"HIS SOUL SWOONED SLOWLY AS HE HEARD THE SNOW FALLING FAINTLY THROUGH THE UNIVERSE AND FAINTLY FALLING, LIKE THE DESCENT OF THEIR LAST END, UPON ALL THE LIVING AND THE DEAD": FIRST EDITION OF JOYCE'S DUBLINERS, ONE OF AS FEW AS 246 COPIES
JOYCE, James. Dubliners. London: Grant Richards, (1914). Octavo, original dark red cloth. Housed in a custom cloth clamshell box.
Rare first edition of Joyce's first prose work, his great collection of short stories. One of only 1250 copies printed (499 of which were sunk en route to America).
This collection includes some of the finest stories written in the English language, including "Araby," "Counterparts," and the classic "The Dead." One of no more than 746 copies bound for the first edition (and perhaps as few as 246). Of his beleaguered book Joyce wrote, "I believe that in composing my chapter of moral history in exactly the way I have composed it I have taken the first step towards the spiritual liberation in my country" (Ellmann, 221).
"Joyce left Dublin in 1904, frustrated with the oppressive twin forces of religion and politics that paralyzed the soul of the city. He called Dubliners 'a chapter in the moral history of my country.' Despite his confession in a letter that 'the odour of ashpits and old weeds and offal hangs round my stories,' these are not the bitter tales of an exiled writer seeking revenge against the city that threatened to stifle his creative talents. Instead, the irony, the anger and the heartbreak found in these stories express as much affection as critique… Joyce casts a wide net, arranging the stories so they move from childhood to adulthood and from public to private. In his thoroughness, Joyce is as tender as he is fierce. The first Dubliners we meet are curious children hungry for adventure and love. There are young boys with romantic visions of chivalry and young women longing to escape. While youthful dreams quickly fade for the adults in later stories, Joyce shows us that their defeat is not unavoidable… Joyce invigorates Dublin with the poetry of his prose, 'falling faintly… and faintly falling,' like the snow at the end of 'The Dead,' upon all the city's inhabitants, elevating their condition by virtue of his art."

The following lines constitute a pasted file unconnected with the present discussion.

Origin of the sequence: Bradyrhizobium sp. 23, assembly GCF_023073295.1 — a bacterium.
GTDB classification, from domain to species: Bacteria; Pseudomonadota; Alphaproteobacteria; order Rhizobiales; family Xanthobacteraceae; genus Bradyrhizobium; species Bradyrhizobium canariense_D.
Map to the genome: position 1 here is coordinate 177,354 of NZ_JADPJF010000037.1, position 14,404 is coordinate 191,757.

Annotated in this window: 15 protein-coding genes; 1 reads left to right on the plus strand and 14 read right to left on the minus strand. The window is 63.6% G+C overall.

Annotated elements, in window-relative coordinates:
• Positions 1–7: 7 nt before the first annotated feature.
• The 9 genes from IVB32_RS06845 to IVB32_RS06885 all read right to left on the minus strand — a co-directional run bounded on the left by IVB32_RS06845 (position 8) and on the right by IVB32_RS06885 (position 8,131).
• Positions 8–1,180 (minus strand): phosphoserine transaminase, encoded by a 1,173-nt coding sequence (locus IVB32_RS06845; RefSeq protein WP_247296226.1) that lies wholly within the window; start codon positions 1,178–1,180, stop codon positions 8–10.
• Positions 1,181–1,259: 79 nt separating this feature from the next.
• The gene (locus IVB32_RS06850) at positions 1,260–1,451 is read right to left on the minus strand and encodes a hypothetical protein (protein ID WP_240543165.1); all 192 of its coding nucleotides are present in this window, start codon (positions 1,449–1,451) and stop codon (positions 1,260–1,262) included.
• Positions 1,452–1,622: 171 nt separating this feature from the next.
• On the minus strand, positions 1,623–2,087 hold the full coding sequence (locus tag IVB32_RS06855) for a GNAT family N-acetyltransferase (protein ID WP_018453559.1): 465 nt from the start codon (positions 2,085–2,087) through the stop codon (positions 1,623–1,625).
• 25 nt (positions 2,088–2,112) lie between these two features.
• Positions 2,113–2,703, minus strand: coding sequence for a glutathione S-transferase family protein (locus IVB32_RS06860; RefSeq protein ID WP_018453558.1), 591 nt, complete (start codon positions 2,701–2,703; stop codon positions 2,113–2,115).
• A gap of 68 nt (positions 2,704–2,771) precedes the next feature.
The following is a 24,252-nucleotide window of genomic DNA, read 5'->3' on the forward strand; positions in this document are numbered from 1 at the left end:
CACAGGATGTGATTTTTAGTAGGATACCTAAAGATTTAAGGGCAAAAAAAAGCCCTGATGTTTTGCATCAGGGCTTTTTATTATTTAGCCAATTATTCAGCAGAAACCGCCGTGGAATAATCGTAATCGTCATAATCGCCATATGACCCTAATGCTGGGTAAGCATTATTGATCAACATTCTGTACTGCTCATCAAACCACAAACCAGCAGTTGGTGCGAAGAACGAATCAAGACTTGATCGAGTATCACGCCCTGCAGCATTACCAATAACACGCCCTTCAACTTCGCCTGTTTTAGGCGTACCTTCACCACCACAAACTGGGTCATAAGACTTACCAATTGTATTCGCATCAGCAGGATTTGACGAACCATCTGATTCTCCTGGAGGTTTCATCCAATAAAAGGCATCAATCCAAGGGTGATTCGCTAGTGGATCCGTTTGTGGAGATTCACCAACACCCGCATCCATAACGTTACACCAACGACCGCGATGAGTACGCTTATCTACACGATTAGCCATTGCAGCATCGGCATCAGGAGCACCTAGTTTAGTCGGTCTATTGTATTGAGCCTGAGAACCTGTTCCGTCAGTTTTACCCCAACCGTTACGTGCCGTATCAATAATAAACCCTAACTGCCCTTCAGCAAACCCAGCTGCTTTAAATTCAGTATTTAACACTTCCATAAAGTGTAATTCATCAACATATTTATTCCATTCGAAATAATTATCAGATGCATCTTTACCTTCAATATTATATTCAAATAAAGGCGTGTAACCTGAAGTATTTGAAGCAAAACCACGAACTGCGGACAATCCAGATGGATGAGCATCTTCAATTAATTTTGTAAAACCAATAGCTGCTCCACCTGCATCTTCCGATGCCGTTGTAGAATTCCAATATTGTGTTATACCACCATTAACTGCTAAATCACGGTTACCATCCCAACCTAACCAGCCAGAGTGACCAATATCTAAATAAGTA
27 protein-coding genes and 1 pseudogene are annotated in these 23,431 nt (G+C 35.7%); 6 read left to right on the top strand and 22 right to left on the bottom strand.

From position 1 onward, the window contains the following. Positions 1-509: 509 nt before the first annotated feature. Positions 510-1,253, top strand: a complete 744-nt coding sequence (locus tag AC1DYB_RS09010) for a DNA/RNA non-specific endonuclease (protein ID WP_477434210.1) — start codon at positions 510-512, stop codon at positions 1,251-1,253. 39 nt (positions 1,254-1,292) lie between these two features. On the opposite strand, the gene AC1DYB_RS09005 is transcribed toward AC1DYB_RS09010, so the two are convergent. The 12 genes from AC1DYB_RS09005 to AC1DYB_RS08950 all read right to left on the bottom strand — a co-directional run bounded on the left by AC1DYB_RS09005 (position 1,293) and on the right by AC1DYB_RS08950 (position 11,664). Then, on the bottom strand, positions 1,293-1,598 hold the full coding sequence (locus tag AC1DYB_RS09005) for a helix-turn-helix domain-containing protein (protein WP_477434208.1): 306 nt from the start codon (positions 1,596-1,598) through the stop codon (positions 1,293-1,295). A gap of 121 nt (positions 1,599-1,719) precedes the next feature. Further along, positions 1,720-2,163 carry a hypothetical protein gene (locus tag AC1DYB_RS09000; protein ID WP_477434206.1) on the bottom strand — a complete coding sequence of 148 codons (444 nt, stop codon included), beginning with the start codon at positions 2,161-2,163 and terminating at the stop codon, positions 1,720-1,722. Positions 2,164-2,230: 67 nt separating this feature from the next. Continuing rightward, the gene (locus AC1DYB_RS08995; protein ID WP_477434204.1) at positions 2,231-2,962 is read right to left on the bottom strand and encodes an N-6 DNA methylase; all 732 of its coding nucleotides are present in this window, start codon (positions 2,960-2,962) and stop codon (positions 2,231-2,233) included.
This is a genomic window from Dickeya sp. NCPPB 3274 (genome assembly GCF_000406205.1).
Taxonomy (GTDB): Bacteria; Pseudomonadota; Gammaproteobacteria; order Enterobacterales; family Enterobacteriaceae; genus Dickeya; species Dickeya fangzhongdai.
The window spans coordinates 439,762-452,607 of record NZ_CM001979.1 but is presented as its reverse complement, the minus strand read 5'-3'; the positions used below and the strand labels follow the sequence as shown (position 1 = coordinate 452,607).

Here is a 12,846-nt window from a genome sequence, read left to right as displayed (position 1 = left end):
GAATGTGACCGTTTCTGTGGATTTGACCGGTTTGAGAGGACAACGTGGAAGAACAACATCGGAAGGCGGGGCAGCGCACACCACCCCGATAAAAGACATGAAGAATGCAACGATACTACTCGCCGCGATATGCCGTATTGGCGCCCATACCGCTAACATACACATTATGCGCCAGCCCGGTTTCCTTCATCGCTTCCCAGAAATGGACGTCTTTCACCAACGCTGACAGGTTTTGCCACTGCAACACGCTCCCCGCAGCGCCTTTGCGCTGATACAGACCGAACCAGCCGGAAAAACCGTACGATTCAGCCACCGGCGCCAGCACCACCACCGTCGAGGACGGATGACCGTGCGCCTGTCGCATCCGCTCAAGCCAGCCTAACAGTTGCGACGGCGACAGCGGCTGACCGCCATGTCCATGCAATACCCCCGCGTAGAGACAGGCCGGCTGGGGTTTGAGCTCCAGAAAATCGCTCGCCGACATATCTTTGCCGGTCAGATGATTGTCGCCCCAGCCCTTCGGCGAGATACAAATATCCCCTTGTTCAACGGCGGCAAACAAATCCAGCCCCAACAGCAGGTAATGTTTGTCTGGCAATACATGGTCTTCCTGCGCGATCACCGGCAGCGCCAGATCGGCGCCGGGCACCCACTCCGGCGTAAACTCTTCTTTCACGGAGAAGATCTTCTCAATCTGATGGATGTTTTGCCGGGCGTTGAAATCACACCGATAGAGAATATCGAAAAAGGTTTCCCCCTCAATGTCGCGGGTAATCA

Few texts have traveled such a rocky road to publication. Dubliners was first accepted by the publisher Grant Richards in February 1906, but the printer objected to certain passages and refused to do the job, as under English law "the printer of objectionable material is as guilty of breaking the law as the publisher, and equally subject to criminal prosecution" (Ellmann, 220). In 1910 Maunsel and Co. agreed to publish the book; again certain passages were found objectionable and Joyce made alterations. This time the firm of John Falconer printed 1000 copies but then, with the exception of the page proofs, promptly burned the entire edition. In 1913 Joyce again offered the book to Elkin Mathews who again turned it down. Finally Grant Richards decided to accept the book a second time, with a contract stipulating no royalties on the first 500 copies and a guarantee by Joyce to buy 120 copies himself. Only 1250 sets of sheets were printed for the first edition and 504 of those sets were sold to the New York publisher B.W. Huebsch for the first American edition. "It has also been reported that in 1915 Grant Richards sold without Joyce's knowledge 500 sets of [the original 1250] Dubliners sheets to Albert and Charles Boni of New York… A new title page was prepared for the New York imprint, and 499 copies were shipped to New York on the S.S. Arabic which was torpedoed in August 1915. All copies were lost except one which Albert Boni kept in his personal possession" (Slocum & Cahoon A8). Thus, of the original 1250 sets of sheets, 504 are known to have been sold for the American edition and 499 are thought to have been lost. Joyce was living in Trieste when he signed his contract with Richards, and the 120 copies he agreed to purchase were to be sold there. Slocum & Cahoon A8.
Text block split but firmly attached to backstrip, a few tiny spots to edges of text block, cloth fresh and beautiful. An extraordinary copy.